A 25-year-old woman who had lived with a facial tumor for almost half her life has had successful transformational surgery on a charity’s floating hospital ship.
Diarra’s parents faced crippling costs from her teenage years when her toothache led to a growth which continued to expand until it was nearly half the size of her head.
She said: “It just kept getting bigger.”
Her parents struggled to find the help she needed at hospitals in their home of Senegal and this was made harder by their limited funds as small-scale farmers.
Medical costs loomed larger, forcing them to choose between caring for their other children or seeking healing for their daughter until they were eventually forced to stop looking.
The tumor continued to grow as Diarra did and it restricted her life.
She said: “It affects me a lot. There are many activities I would like to do but I could not.”
Years later, Diarra met and married her husband. The couple could not afford the surgery she needed and she became resigned to the fact that she would never find help.
“I had almost given up,” she said, believing she would always have it.
The birth of her daughter was a life-long dream but amid the elation she feared she would not be healthy enough to enjoy all her milestone moments.
The desire to get better became overwhelming and urgent. “I have to be healthy to take care of her,” she recalled she told herself.
In 2021, Diarra heard through the radio that Mercy Ships, a faith-based organization operating a fleet of hospital ships, would be visiting Dakar.
Diarra said: “The announcement said they would give free surgeries for people with tumors like me.”
Determined, she successfully attended pre-operative appointments with Mercy Ships, which revealed that Diarra had a rare, non-cancerous tumor that began in the cells forming the protective enamel lining on her teeth.
Without surgical intervention, such tumors continue to grow and could block the airways, preventing breathing and eating. Dr. Josh Wiedermann, a Mercy Ships volunteer surgeon from the United States, explained that in many higher-income countries, such cases could be caught in the early stages during routine dental examinations.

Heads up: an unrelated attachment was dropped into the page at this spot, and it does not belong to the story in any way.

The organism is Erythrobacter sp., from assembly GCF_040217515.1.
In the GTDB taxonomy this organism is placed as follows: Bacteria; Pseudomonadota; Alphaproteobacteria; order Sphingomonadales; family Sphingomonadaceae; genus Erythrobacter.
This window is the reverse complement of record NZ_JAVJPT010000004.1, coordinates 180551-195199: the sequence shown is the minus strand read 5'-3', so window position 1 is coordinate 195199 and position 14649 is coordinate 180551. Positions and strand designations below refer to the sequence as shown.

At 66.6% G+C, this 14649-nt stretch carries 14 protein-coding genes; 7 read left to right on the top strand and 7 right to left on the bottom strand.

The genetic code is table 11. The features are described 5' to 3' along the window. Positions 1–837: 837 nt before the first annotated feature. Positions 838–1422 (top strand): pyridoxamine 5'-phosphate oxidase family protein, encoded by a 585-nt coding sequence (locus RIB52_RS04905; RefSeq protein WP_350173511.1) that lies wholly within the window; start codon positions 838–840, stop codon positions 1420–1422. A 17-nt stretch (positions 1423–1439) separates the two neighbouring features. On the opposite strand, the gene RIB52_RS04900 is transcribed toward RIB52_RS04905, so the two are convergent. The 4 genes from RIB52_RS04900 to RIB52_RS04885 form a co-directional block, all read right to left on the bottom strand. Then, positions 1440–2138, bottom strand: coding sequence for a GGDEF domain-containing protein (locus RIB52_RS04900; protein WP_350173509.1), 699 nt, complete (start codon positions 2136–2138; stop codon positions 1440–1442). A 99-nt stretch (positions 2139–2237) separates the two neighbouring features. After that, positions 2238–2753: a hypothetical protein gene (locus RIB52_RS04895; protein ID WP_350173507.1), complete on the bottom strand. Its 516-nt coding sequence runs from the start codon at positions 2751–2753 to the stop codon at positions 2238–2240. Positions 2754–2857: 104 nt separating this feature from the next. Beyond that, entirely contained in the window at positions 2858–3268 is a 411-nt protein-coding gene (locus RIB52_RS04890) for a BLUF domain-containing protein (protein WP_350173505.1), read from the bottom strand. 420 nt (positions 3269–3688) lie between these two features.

Because Diarra had not been able to access timely and affordable surgical care, what started as a toothache had escalated into a significant tumor. Following the appointment, she was approved for surgery on the Africa Mercy.
Diarra and her husband lived far from the ship and traveling for surgery meant leaving her daughter, aged three, for the first time. But the thought of finally receiving help fueled her seven-hour journey.
“I had prayed for so long; we had looked everywhere. We are so happy!” Diarra’s relief poured out of her as she waited to board the hospital ship.
Due to the fact the tumor was rooted in her jaw, the first extensive surgery in 2022 onboard the Africa Mercy hospital ship involved part of her jawbone being removed and a metal plate being inserted to create the profile of the jawbone.
While on board, she had regularly called home to her husband, Boye, who was overjoyed.
He said: “You cannot imagine how happy I am. We have lost so much money to that disease, and we never got surgery,” he said.
Her reunion with her daughter after the first surgery was something incredibly special.
Diarra said: “She couldn’t stop touching my face!”
Her second surgery in April 2023, aged 26, on board Mercy Ships’ newest hospital ship the Global Mercy worked to replace the metal with her own bone.
It was far less daunting for Diarra, who said: “My family couldn’t believe that I got not one but two surgeries. They were more than happy, they were so happy that they cried.”
Before her first surgery, Diarra had taken to isolation, hoping to shield herself from the curious stares.
She recalled: “I wanted to own a business, but I couldn’t go to the market because they just looked.”
No longer burdened by the tumor, she plans to embark upon a journey of entrepreneurship.
Most importantly, she says she can look ahead to a healthy future where she can watch her daughter grow up.
Distributed by APO Group on behalf of Mercy Ships.